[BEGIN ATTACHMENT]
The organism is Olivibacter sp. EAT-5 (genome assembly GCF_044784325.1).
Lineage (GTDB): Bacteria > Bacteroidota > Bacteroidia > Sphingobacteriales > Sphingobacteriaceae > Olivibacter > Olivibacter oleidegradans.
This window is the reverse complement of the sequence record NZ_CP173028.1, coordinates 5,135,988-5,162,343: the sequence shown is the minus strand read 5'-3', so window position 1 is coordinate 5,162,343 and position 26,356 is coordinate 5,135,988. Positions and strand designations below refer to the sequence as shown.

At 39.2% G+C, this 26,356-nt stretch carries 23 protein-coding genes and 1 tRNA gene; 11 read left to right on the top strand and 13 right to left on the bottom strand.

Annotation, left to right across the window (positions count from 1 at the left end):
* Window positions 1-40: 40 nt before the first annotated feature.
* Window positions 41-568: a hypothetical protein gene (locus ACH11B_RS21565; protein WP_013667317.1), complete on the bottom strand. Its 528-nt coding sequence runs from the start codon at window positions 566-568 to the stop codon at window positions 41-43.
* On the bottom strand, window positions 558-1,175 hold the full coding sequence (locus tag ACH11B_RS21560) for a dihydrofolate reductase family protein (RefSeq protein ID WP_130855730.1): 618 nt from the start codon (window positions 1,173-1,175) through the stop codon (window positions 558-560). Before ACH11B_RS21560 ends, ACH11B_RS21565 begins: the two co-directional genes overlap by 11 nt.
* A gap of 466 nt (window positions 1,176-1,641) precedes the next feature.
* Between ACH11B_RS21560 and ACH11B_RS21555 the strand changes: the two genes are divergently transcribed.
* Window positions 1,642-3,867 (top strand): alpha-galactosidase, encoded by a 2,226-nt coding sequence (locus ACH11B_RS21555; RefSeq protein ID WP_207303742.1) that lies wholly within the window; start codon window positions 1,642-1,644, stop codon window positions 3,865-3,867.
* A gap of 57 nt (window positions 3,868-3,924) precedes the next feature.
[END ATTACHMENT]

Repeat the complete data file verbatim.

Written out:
The organism is Olivibacter sp. EAT-5 (genome assembly GCF_044784325.1).
Lineage (GTDB): Bacteria > Bacteroidota > Bacteroidia > Sphingobacteriales > Sphingobacteriaceae > Olivibacter > Olivibacter oleidegradans.
This window is the reverse complement of the sequence record NZ_CP173028.1, coordinates 5,135,988-5,162,343: the sequence shown is the minus strand read 5'-3', so window position 1 is coordinate 5,162,343 and position 26,356 is coordinate 5,135,988. Positions and strand designations below refer to the sequence as shown.

At 39.2% G+C, this 26,356-nt stretch carries 23 protein-coding genes and 1 tRNA gene; 11 read left to right on the top strand and 13 right to left on the bottom strand.

Annotation, left to right across the window (positions count from 1 at the left end):
* Window positions 1-40: 40 nt before the first annotated feature.
* Window positions 41-568: a hypothetical protein gene (locus ACH11B_RS21565; protein WP_013667317.1), complete on the bottom strand. Its 528-nt coding sequence runs from the start codon at window positions 566-568 to the stop codon at window positions 41-43.
* On the bottom strand, window positions 558-1,175 hold the full coding sequence (locus tag ACH11B_RS21560) for a dihydrofolate reductase family protein (RefSeq protein ID WP_130855730.1): 618 nt from the start codon (window positions 1,173-1,175) through the stop codon (window positions 558-560). Before ACH11B_RS21560 ends, ACH11B_RS21565 begins: the two co-directional genes overlap by 11 nt.
* A gap of 466 nt (window positions 1,176-1,641) precedes the next feature.
* Between ACH11B_RS21560 and ACH11B_RS21555 the strand changes: the two genes are divergently transcribed.
* Window positions 1,642-3,867 (top strand): alpha-galactosidase, encoded by a 2,226-nt coding sequence (locus ACH11B_RS21555; RefSeq protein ID WP_207303742.1) that lies wholly within the window; start codon window positions 1,642-1,644, stop codon window positions 3,865-3,867.
* A gap of 57 nt (window positions 3,868-3,924) precedes the next feature.